School Busing

School busing, also known as mandatory busing or court-ordered busing, is a policy that was implemented in the United States in the 1970s as a means of achieving racial integration in public schools. The policy required students to be bused to schools outside of their local neighborhoods or school districts in order to balance the racial composition of schools.

The origins of school busing can be traced back to the landmark Supreme Court case Brown v. Board of Education (1954), which ruled that segregation in public schools was unconstitutional. Despite this ruling, many schools remained racially segregated in the decades that followed, and efforts to integrate schools were often met with resistance from white families who did not want their children to attend school with students of other races.

Black students in Woodville, Mississippi, board a school bus for their first day at a formerly white school.

In the 1970s, the federal government began to enforce desegregation through a series of court rulings that required school districts to implement busing programs. The idea behind busing was to promote diversity in schools by transporting students from predominantly black or Latino neighborhoods to predominantly white schools, and vice versa.

Busing was a highly controversial policy, and it sparked protests and resistance from many white families who believed that it would harm the quality of education their children received. Some argued that busing was an invasion of their privacy and an infringement on their freedom of choice, while others claimed that it would lead to increased crime and violence in schools.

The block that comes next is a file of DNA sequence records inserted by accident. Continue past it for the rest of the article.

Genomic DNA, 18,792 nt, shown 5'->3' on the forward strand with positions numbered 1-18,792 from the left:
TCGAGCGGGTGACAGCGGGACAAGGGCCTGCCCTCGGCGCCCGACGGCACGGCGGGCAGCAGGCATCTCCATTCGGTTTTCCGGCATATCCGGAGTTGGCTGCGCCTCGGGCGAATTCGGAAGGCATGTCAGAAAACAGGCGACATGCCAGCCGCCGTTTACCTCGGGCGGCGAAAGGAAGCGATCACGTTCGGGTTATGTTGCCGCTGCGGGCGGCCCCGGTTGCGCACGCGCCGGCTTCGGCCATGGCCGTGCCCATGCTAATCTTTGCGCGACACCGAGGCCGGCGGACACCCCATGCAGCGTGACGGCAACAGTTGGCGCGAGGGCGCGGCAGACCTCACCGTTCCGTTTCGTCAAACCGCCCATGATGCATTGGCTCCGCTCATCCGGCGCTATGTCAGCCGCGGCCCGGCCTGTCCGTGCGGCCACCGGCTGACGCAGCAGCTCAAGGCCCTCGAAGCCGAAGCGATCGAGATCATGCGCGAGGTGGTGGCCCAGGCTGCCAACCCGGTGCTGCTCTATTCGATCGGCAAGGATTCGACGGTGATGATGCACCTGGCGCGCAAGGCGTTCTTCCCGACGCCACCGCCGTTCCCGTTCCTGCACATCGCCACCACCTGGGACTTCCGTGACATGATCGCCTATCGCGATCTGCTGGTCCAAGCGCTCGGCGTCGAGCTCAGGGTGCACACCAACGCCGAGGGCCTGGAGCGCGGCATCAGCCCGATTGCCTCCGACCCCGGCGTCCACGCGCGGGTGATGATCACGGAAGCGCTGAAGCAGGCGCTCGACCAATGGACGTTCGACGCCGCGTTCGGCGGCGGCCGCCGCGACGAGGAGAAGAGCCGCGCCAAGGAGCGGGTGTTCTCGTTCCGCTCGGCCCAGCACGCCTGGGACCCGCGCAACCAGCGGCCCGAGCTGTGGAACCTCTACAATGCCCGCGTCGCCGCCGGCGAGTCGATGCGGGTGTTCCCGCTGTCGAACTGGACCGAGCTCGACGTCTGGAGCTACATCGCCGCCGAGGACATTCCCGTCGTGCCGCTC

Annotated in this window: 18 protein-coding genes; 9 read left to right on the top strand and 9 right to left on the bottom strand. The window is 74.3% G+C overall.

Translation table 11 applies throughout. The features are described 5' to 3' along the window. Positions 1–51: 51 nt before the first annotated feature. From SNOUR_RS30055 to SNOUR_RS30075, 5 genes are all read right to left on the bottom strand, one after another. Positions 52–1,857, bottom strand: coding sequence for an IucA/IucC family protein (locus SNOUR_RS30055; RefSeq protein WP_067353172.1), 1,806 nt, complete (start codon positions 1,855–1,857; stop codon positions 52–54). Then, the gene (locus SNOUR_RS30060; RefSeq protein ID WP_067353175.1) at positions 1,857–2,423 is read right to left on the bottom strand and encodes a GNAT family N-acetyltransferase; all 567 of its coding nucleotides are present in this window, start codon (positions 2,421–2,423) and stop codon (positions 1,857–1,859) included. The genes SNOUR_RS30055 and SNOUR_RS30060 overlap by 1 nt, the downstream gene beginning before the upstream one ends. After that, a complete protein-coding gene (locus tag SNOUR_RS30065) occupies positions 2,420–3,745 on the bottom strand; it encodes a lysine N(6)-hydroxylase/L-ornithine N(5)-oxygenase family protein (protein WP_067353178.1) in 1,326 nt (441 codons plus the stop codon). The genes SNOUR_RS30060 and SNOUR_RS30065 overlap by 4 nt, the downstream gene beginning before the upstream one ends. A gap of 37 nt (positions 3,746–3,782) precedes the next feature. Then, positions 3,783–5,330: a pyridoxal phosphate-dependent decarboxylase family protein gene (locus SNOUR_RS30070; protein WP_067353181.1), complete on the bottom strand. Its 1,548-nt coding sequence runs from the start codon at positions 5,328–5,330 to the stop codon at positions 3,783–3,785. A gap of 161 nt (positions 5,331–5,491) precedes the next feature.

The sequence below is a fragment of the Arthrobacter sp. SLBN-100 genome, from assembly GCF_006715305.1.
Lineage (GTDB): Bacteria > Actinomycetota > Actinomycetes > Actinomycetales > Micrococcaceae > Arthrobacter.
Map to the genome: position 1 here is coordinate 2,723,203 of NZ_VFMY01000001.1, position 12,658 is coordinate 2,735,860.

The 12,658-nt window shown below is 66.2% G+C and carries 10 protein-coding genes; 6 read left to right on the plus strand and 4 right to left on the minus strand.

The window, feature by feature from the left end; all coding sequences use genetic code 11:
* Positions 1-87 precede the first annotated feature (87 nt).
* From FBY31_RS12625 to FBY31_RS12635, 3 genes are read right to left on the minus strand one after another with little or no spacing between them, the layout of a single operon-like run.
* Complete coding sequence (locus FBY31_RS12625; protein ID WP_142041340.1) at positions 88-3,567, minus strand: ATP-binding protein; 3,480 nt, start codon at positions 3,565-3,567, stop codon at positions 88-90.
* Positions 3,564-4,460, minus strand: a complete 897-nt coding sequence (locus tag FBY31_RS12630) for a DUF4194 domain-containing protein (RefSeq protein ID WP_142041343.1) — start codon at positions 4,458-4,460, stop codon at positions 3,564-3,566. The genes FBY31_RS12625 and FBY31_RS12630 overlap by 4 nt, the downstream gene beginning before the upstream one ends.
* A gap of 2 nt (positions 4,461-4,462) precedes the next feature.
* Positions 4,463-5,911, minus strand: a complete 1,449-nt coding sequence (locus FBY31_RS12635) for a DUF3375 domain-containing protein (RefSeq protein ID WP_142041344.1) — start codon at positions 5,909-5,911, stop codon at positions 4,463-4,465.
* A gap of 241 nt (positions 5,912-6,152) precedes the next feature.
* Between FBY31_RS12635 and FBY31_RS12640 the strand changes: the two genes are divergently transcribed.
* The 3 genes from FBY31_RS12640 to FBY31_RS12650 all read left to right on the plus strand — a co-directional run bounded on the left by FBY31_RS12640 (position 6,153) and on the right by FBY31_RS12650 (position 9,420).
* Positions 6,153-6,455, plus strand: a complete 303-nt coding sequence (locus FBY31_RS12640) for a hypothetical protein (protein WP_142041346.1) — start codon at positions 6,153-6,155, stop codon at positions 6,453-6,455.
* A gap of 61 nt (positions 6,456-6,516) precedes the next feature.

Accompanied by motorcycle-mounted police, school buses carrying African American students arrive at formerly all-white South Boston High School on September 12, 1974. In 1971, the U.S. Supreme Court ruled in favor of busing as a mechanism to end racial segregation because black children were still attending segregated schools. White children had been riding school buses for decades, but the idea of using the same mechanism to desegregate public schools triggered violent protests.

Despite these objections, busing was implemented in many school districts across the country, and it had a significant impact on the racial composition of schools. In some cases, it successfully integrated schools and promoted diversity, but in other cases, it failed to achieve these goals and was met with continued resistance.

Black children were bused to schools in the Boston area in 1966 through Operation Exodus, a program organized and funded by the community.

Today, school busing is less common as a means of achieving desegregation, and other policies and programs have been implemented in their place. These include magnet schools, which offer specialized programs and curricula to attract students of different backgrounds, and open enrollment policies, which allow students to choose which schools they want to attend regardless of their zip code.

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